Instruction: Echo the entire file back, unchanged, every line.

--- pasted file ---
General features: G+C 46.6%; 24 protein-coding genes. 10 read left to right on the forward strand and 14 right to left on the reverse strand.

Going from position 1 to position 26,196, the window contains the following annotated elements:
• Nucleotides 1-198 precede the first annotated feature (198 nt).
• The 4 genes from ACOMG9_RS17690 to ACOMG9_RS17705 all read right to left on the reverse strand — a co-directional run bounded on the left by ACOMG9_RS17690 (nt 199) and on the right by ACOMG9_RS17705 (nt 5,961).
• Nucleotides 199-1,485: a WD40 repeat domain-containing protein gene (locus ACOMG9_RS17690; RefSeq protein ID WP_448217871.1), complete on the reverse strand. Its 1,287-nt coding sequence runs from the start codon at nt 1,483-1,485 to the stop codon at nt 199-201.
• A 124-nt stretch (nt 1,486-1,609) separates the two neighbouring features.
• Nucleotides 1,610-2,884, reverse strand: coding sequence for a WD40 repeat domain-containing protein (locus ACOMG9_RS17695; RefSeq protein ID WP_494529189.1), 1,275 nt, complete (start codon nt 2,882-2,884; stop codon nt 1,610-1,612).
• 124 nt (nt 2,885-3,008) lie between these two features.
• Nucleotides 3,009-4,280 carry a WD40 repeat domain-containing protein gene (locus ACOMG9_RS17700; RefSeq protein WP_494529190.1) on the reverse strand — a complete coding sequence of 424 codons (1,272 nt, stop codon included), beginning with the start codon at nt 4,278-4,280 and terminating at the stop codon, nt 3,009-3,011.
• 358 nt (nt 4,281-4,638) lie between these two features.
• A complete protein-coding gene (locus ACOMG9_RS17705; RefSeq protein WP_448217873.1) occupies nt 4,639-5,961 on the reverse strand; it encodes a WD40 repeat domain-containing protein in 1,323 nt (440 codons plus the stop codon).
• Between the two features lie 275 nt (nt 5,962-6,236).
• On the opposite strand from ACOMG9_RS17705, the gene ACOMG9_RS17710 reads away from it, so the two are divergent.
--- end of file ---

General features: G+C 46.6%; 24 protein-coding genes. 10 read left to right on the forward strand and 14 right to left on the reverse strand.

Going from position 1 to position 26,196, the window contains the following annotated elements:
• Nucleotides 1-198 precede the first annotated feature (198 nt).
• The 4 genes from ACOMG9_RS17690 to ACOMG9_RS17705 all read right to left on the reverse strand — a co-directional run bounded on the left by ACOMG9_RS17690 (nt 199) and on the right by ACOMG9_RS17705 (nt 5,961).
• Nucleotides 199-1,485: a WD40 repeat domain-containing protein gene (locus ACOMG9_RS17690; RefSeq protein ID WP_448217871.1), complete on the reverse strand. Its 1,287-nt coding sequence runs from the start codon at nt 1,483-1,485 to the stop codon at nt 199-201.
• A 124-nt stretch (nt 1,486-1,609) separates the two neighbouring features.
• Nucleotides 1,610-2,884, reverse strand: coding sequence for a WD40 repeat domain-containing protein (locus ACOMG9_RS17695; RefSeq protein ID WP_494529189.1), 1,275 nt, complete (start codon nt 2,882-2,884; stop codon nt 1,610-1,612).
• 124 nt (nt 2,885-3,008) lie between these two features.
• Nucleotides 3,009-4,280 carry a WD40 repeat domain-containing protein gene (locus ACOMG9_RS17700; RefSeq protein WP_494529190.1) on the reverse strand — a complete coding sequence of 424 codons (1,272 nt, stop codon included), beginning with the start codon at nt 4,278-4,280 and terminating at the stop codon, nt 3,009-3,011.
• 358 nt (nt 4,281-4,638) lie between these two features.
• A complete protein-coding gene (locus ACOMG9_RS17705; RefSeq protein WP_448217873.1) occupies nt 4,639-5,961 on the reverse strand; it encodes a WD40 repeat domain-containing protein in 1,323 nt (440 codons plus the stop codon).
• Between the two features lie 275 nt (nt 5,962-6,236).
• On the opposite strand from ACOMG9_RS17705, the gene ACOMG9_RS17710 reads away from it, so the two are divergent.